October 31, 2022


“Elon Musk has taken control of Twitter and ousted the CEO, chief financial officer and the company’s top lawyer, two people familiar with the deal said Thursday night.” AP News

In an open letter to advertisers on Thursday, he stated: “The reason I acquired Twitter is because it is important to the future of civilization to have a common digital town square, where a wide range of beliefs can be debated in a healthy manner, without resorting to violence. There is currently great danger that social media will splinter into far-right-wing and far-left-wing echo chambers that generate more hate and divide our society.” Twitter

He tweeted on Friday that “Twitter will be forming a content moderation council with widely diverse viewpoints. No major content decisions or account reinstatements will happen before that council convenes.” Twitter

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From the Left

The left is skeptical of both Musk’s foreign business interests and that he will be able to please critics of Twitter’s current policies.

“Musk has important business interests around the world, and the potential riptides are endless. What happens when Kim Kardashian starts tweeting about how Taiwan is an independent country? Will the government of China quietly suggest to Musk that he do something about this, or will they make things hard for Tesla’s Shanghai plant and block the import of Teslas? What do other Tesla shareholders do if he defies China, and they find out his little bird app adventure is losing them money? What happens when a SpaceX rocket explodes, but Musk has been too busy adjudicating which Nazi furries are going to be suspended for a month?”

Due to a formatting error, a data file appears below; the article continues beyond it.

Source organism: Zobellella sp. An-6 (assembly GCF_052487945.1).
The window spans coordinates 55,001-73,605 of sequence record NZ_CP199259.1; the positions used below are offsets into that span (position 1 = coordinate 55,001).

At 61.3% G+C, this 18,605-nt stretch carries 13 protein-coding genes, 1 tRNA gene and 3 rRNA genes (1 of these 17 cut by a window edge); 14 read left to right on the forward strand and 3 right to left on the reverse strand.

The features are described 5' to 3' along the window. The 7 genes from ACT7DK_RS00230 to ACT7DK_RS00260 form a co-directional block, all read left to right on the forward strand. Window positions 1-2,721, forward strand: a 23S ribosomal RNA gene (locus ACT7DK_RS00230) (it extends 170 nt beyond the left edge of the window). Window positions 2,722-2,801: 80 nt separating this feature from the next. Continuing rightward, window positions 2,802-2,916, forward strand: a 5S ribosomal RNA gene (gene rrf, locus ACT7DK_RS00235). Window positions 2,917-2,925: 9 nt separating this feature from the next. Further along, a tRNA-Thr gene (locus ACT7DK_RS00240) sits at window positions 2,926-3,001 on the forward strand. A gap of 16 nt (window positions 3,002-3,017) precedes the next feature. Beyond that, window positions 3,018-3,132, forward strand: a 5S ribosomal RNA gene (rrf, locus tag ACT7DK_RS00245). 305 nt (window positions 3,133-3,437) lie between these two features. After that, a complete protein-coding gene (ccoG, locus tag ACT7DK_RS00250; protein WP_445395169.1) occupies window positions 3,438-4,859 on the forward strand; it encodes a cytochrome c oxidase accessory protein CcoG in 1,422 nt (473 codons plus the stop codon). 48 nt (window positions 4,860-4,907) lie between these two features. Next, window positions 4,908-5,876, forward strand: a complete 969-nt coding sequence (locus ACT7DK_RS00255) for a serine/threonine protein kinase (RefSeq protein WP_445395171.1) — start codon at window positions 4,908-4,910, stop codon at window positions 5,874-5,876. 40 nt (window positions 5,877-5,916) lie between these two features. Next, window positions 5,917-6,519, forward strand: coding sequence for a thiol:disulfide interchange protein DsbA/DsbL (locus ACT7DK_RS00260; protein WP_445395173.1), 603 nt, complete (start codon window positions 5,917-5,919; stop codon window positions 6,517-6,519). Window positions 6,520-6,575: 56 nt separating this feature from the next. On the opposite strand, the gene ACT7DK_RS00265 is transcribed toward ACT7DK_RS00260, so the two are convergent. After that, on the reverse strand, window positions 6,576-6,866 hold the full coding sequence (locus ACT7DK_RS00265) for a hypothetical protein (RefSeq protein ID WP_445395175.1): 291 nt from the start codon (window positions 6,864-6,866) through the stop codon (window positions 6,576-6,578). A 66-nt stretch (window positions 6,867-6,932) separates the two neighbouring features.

Jon Schwarz, The Intercept

Elon Musk is a conglomerate, and each arm of his empire potentially gives him more leverage, real or imagined, in advocating for the others. Before lawmakers choose to speak out about concerns with Tesla, for example, some may also weigh whether Musk might discontinue offering his Starlink broadband internet system in Ukraine, or whether he might put his thumb on the scale to promote certain content on Twitter that may disadvantage them… [This] should give everyone pause.”

Seth Fiegerman, CNN

“[Musk] has said he will run Twitter in a way that hues closer to free speech absolutism. But he evidently understands some rules will be in place, as he sought to assure advertisers that the platform ‘obviously cannot become a free-for-all hellscape, where anything can be said with no consequences.’…